ers to one of the more challenging spots in the triangle of breweries — a stop light on State Street. It took a while for the pedalers to roll the bus across State Street and onto Grant Street, but they made it before the light turned red. “Get ready,” he said, as cars on State Street stopped. The light turned green and the Moonshine Roadster crawled through the intersection, reaching the other side as the light turned yellow. The drivers behind just smiled and waved —Tom Lawson said he hasn’t had any drivers get upset with his slow rig yet. Once safely on Grant Street, the pedalers sweated up a slight incline toward Kulshan Brewing Co. at about five miles an hour,
faster than walking but slower than bicycling. “Our first impression was it was a little bit more heavy in biking muscles than the casual biker is used to,” said Tina Ruff, who was celebrating her birthday on the inaugural tour. “Once you find the rhythm it seemed easier. We had such a great time. You end up in your own little world on the bike.” And the workout made the beer all the more refreshing, she said.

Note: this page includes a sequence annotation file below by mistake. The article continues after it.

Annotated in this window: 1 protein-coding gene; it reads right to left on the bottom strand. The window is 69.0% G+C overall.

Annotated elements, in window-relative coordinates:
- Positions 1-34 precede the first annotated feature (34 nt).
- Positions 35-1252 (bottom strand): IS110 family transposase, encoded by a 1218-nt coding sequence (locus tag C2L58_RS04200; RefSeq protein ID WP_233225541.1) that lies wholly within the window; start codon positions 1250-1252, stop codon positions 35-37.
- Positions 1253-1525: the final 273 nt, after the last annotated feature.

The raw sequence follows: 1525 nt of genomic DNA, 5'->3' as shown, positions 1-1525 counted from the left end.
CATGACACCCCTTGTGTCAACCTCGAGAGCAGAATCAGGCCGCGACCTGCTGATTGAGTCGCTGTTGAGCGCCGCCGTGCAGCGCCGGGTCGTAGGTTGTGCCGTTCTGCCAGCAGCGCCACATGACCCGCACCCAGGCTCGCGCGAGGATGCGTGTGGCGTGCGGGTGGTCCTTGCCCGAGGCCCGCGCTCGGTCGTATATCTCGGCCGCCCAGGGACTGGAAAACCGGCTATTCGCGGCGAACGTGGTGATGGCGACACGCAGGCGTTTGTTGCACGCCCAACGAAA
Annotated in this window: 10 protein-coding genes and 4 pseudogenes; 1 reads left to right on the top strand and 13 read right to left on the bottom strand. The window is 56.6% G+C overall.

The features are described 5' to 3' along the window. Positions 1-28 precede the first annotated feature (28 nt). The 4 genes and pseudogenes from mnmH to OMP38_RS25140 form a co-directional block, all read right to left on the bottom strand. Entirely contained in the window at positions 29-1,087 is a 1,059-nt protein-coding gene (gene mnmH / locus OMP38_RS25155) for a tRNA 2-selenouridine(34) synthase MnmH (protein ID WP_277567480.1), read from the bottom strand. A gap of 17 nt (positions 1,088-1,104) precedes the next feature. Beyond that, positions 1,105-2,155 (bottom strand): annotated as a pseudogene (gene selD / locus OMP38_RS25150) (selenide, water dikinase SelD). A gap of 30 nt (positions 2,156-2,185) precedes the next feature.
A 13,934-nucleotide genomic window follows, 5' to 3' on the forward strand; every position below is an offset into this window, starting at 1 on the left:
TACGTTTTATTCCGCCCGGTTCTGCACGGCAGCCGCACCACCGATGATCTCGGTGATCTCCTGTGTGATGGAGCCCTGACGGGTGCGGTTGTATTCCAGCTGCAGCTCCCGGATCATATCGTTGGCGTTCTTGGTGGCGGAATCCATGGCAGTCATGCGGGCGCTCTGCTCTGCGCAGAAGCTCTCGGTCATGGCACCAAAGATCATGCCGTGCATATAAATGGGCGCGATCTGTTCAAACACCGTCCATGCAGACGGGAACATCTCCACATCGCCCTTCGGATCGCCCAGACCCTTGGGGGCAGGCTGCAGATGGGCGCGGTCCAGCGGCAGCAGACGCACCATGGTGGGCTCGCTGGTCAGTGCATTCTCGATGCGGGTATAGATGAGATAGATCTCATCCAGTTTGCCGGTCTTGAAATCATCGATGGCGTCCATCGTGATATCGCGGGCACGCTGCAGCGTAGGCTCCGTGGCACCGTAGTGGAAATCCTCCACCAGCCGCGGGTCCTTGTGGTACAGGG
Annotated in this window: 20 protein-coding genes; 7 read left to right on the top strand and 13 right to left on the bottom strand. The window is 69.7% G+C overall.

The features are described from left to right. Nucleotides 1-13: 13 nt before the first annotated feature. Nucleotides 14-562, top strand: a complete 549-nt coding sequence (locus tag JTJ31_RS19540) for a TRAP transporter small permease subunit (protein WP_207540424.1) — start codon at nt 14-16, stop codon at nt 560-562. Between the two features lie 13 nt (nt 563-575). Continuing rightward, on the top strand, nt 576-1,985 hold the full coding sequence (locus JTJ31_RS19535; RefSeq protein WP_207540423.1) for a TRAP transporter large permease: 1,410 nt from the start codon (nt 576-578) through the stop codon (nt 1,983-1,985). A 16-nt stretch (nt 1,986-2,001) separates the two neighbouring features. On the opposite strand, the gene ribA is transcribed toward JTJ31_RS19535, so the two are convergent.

Oliver Lazenby, associate editor of The Bellingham Business Journal, can be reached at 360-647-8805, Ext. 5052, or firstname.lastname@example.org.
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Bellingham / Whatcom Chamber of Commerce & Industry : Representing Businesses Across Whatcom County
Finding business-friendly programs is as easy as ESD By Chad Pearson, Shared Work Marketing Manager The Employment Security Department (ESD) isn’t just “the unemployment ofﬁce” anymore. A full suite of business programs is available to help employers be successful. Find your next employee of the month through our partnership with WorkSource. Dial the employer help line to ﬁnd information on your taxes and wages. Discover a wealth of labor market data on our Employment and Economic Information website. Sign up for the Shared Work Program to keep employees you thought you had to lay off. These and many more services are available through Employment Security and its partners. Take, for instance, the Shared Work Program. The business climate is improving and